Tuesday , 21 May 2019



“Rehabilitating and re-educating retired NSW Thoroughbred racehorses for recreational or professional use and care.” 

The Thoroughbred Rehabilitation Trust (TRT) is a not-for-profit charity that assists the rehabilitation and re-education of for NSW Thoroughbred racehorses.

Supported by TRT, The Thoroughbred Rehabilitation Program is an initiative set up by Racing NSW and Corrective Services NSW.

The program offers specialised techniques and processes to rehabilitate racehorses and inmates alike.

Once horses complete the rehabilitation they are re-homed and/or new equine careers.

On Saturday (the 26th of October) TRT hosted an Open Day at Canterbury Racecourse, with the aim of showcasing the benefits of the retraining program and gaining more volunteers.

Fillies Form were interested in knowing more about the initiative so we hopped in the car and set out on what would be a very informative day.

Upon arrival to the Canterbury stables, guests were welcomed by Scott Brodie, the Thoroughbred Rehabilitation Manager at TRT plus a handful of the horses currently going through the program.

There were also a number of volunteers looking after the horses, maintaining the stables, running the sausage sizzle and the fundraising raffle.

The main highlight of the day would be the demonstration of training techniques used in the rehabilitation program delivered by Scott.

Scott’s knowledge about the intricacies of rehabilitating horses has developed from decades of experience in the field. As a horse trainer with the NSW Mounted Police for 20 years, he would re-educate ex-racehorses to become highly proficient police mounts and accomplished competition horses. Scott is also a qualified Instructor with the Equestrian Federation of Australia, has a competitive background in eventing and dressage and has even trained under many Olympians and world class instructors.

Even though he has an impressive resume, it is not until you witness him applying his trade, that you gain a greater appreciation of his “Natural Horsemanship”. A valuable asset that Scott possesses is his ability to engage the crowd and express his passion for both the horses he works with, and the program he runs. As we sat in an undercover arena, Scott enthusiastically spoke of the achievements reached by TRT since its establishment 2 years ago. He highlighted the hard work, dedication and patience required to rehabilitate and re-home horses.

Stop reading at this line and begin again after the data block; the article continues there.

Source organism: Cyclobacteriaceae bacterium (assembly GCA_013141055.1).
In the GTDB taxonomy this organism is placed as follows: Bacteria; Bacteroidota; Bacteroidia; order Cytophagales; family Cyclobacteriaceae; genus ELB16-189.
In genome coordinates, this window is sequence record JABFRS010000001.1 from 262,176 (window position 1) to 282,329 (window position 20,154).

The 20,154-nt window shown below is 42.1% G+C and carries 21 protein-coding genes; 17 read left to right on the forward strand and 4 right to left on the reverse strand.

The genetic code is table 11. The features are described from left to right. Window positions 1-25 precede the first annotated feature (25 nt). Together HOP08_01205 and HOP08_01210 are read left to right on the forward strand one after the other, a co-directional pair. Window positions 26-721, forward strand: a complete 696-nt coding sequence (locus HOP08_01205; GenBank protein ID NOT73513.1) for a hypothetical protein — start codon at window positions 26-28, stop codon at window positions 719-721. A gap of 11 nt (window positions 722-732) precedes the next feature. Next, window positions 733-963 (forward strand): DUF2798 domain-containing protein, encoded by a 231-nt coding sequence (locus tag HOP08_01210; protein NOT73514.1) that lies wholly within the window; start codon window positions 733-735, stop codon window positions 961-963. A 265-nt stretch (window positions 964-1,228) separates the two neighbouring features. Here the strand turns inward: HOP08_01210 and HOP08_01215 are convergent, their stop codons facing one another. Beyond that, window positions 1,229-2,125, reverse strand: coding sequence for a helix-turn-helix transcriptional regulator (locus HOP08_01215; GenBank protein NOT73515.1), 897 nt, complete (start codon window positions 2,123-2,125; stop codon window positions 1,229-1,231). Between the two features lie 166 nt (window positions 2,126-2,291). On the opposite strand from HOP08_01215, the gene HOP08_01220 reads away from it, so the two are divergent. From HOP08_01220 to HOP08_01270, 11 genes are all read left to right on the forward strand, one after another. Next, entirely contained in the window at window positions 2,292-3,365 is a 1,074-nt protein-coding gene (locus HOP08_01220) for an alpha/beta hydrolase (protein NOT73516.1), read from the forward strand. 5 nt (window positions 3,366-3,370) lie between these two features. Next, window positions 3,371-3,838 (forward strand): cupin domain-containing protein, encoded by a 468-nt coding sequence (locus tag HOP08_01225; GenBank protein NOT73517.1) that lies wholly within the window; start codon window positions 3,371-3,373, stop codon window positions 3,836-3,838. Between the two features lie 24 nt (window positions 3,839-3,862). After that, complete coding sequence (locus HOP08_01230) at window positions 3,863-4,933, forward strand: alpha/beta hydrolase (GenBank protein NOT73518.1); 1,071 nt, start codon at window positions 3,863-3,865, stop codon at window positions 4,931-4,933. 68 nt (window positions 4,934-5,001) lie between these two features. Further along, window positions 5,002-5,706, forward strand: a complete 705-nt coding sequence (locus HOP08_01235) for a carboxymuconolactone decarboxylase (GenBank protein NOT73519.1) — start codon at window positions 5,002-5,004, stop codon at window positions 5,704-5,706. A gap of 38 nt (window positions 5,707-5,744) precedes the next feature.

Scott then put his thoroughbred to work. He took the audience through a step by step demonstration of the process from when the horse enters the program to when the horse is ready to be sold. With a crowd of 50+ on hand and the BBQ cooking in the background, the mare was not always on her best behaviour but Scott persisted and she responded.

So what horses are allowed into the program? The first criteria is that the racehorse must have been racing prepared or must have raced in NSW.  It must also be a thoroughbred filly/mare, colt/stallion, rig or gelding that is physically sound, however respiratory issues will be assessed on an individual basis. Also to be assessed individually will be thoroughbreds with neurotic behaviours and/or vices such as ‘wind sucking’, ‘weaving’, ‘circling’, ‘woodbiting’ or ‘cribbing’ (unfortunately all the vices possessed by the Fillies Form staff).  Each new participant will be assessed in regard to temperament and suitability for re-education. Horses donated to the Trust are surrendered to Racing NSW for retraining and sale.